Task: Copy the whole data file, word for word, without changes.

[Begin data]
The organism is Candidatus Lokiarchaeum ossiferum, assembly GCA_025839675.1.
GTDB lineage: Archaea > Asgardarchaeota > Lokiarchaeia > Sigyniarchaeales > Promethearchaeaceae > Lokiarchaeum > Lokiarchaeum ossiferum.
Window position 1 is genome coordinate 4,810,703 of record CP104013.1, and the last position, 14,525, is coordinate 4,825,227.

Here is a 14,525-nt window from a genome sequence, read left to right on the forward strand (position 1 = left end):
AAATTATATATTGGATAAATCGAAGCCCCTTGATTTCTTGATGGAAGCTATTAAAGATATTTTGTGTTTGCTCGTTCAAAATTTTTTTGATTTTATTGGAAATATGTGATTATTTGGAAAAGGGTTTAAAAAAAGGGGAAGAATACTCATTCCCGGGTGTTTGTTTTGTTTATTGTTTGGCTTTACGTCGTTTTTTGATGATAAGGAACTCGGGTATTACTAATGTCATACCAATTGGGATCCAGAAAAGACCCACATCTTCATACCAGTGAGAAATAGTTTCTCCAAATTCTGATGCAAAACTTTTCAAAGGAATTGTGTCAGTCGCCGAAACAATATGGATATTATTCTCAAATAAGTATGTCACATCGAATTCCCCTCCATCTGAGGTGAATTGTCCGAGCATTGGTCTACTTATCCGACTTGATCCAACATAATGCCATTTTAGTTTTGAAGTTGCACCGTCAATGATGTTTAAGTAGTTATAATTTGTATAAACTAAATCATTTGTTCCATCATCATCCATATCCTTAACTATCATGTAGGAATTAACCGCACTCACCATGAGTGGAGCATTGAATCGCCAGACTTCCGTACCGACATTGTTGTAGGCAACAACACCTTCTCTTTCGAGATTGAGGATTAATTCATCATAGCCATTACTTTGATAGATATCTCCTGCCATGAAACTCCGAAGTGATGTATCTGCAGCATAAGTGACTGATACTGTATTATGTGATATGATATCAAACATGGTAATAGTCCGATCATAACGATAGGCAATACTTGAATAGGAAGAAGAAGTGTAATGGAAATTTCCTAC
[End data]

The organism is Candidatus Lokiarchaeum ossiferum, assembly GCA_025839675.1.
GTDB lineage: Archaea > Asgardarchaeota > Lokiarchaeia > Sigyniarchaeales > Promethearchaeaceae > Lokiarchaeum > Lokiarchaeum ossiferum.
Window position 1 is genome coordinate 4,810,703 of record CP104013.1, and the last position, 14,525, is coordinate 4,825,227.

Here is a 14,525-nt window from a genome sequence, read left to right on the forward strand (position 1 = left end):
AAATTATATATTGGATAAATCGAAGCCCCTTGATTTCTTGATGGAAGCTATTAAAGATATTTTGTGTTTGCTCGTTCAAAATTTTTTTGATTTTATTGGAAATATGTGATTATTTGGAAAAGGGTTTAAAAAAAGGGGAAGAATACTCATTCCCGGGTGTTTGTTTTGTTTATTGTTTGGCTTTACGTCGTTTTTTGATGATAAGGAACTCGGGTATTACTAATGTCATACCAATTGGGATCCAGAAAAGACCCACATCTTCATACCAGTGAGAAATAGTTTCTCCAAATTCTGATGCAAAACTTTTCAAAGGAATTGTGTCAGTCGCCGAAACAATATGGATATTATTCTCAAATAAGTATGTCACATCGAATTCCCCTCCATCTGAGGTGAATTGTCCGAGCATTGGTCTACTTATCCGACTTGATCCAACATAATGCCATTTTAGTTTTGAAGTTGCACCGTCAATGATGTTTAAGTAGTTATAATTTGTATAAACTAAATCATTTGTTCCATCATCATCCATATCCTTAACTATCATGTAGGAATTAACCGCACTCACCATGAGTGGAGCATTGAATCGCCAGACTTCCGTACCGACATTGTTGTAGGCAACAACACCTTCTCTTTCGAGATTGAGGATTAATTCATCATAGCCATTACTTTGATAGATATCTCCTGCCATGAAACTCCGAAGTGATGTATCTGCAGCATAAGTGACTGATACTGTATTATGTGATATGATATCAAACATGGTAATAGTCCGATCATAACGATAGGCAATACTTGAATAGGAAGAAGAAGTGTAATGGAAATTTCCTAC